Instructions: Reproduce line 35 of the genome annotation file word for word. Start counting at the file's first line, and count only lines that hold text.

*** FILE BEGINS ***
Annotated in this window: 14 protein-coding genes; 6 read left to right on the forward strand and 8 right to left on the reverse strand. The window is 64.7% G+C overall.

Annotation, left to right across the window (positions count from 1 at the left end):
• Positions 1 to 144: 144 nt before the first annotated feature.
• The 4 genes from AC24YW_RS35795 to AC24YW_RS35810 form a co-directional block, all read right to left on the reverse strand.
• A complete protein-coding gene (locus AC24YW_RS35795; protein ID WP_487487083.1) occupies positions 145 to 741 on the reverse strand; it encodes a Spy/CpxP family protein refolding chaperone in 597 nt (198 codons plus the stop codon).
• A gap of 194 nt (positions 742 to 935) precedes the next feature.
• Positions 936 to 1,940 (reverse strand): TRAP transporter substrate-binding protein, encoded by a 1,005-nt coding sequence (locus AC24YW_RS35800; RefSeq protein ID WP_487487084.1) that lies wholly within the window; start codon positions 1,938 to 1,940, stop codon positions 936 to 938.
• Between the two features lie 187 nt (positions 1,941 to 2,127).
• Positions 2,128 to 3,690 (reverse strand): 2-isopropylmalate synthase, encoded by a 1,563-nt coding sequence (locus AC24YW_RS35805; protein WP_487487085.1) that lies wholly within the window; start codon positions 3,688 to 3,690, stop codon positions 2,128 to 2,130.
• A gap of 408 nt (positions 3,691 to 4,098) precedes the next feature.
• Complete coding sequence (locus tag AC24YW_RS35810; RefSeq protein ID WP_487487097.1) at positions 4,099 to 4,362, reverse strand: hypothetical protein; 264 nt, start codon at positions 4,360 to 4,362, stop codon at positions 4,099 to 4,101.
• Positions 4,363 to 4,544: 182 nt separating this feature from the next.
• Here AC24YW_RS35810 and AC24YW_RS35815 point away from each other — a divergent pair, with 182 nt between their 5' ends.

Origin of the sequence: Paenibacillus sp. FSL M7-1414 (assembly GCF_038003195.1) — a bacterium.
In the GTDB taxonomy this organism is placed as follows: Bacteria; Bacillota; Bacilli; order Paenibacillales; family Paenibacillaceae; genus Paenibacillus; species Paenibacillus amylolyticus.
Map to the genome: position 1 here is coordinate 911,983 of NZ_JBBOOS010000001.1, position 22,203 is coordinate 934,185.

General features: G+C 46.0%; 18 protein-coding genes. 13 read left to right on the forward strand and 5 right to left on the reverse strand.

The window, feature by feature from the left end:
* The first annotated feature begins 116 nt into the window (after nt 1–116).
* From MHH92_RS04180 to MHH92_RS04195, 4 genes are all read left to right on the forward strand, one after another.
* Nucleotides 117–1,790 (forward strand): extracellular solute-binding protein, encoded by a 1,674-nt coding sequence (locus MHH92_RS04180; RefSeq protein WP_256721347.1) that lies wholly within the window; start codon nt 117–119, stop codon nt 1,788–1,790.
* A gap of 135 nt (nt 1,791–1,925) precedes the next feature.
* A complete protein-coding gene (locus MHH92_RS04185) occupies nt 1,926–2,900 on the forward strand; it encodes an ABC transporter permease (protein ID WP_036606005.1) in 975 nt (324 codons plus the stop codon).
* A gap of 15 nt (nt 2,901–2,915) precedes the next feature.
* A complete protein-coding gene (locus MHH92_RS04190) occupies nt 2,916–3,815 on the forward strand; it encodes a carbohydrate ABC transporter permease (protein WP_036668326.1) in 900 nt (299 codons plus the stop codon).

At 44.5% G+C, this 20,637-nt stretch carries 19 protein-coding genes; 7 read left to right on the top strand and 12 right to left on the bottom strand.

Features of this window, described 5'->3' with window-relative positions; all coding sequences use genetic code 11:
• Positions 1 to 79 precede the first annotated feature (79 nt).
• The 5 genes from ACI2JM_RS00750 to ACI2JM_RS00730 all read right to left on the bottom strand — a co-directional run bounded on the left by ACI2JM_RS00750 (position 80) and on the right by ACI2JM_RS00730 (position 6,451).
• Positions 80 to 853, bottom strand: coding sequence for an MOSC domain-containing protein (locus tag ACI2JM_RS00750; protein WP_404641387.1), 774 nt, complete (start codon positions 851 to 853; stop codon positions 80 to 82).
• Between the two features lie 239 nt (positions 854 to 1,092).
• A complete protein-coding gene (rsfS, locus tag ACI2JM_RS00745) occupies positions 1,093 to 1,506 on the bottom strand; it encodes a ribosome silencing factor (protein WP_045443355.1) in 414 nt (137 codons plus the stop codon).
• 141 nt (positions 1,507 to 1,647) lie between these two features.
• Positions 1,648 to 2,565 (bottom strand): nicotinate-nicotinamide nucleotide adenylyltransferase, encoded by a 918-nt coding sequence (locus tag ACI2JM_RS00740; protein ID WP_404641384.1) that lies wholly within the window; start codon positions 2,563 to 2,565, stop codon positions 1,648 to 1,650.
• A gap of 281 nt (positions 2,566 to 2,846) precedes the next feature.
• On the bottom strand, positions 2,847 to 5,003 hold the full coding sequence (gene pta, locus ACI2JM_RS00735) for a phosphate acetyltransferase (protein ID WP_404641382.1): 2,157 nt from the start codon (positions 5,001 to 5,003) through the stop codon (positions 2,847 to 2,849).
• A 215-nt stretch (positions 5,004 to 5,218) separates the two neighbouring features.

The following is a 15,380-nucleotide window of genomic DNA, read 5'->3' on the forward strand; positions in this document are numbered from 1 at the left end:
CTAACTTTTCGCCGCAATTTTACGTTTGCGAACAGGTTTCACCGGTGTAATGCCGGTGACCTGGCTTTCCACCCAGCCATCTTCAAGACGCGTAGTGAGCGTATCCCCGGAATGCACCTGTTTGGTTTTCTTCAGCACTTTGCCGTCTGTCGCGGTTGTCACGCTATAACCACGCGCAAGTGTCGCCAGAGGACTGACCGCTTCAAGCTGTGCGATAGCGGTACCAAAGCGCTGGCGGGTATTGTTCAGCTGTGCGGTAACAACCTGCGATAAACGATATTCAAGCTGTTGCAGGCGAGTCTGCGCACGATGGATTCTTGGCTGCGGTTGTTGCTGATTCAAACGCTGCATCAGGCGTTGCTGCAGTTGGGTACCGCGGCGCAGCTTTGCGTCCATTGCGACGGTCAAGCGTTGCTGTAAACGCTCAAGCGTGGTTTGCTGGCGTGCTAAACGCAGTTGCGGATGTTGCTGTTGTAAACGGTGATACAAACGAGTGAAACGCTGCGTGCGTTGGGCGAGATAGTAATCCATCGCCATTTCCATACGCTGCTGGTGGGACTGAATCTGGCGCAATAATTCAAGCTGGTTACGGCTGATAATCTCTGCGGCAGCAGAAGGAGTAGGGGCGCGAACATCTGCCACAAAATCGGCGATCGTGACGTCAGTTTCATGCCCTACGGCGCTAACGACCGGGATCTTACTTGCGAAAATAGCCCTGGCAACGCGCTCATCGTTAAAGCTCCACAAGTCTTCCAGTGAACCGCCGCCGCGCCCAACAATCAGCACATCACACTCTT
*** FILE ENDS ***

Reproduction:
• A gap of 281 nt (positions 2,566 to 2,846) precedes the next feature.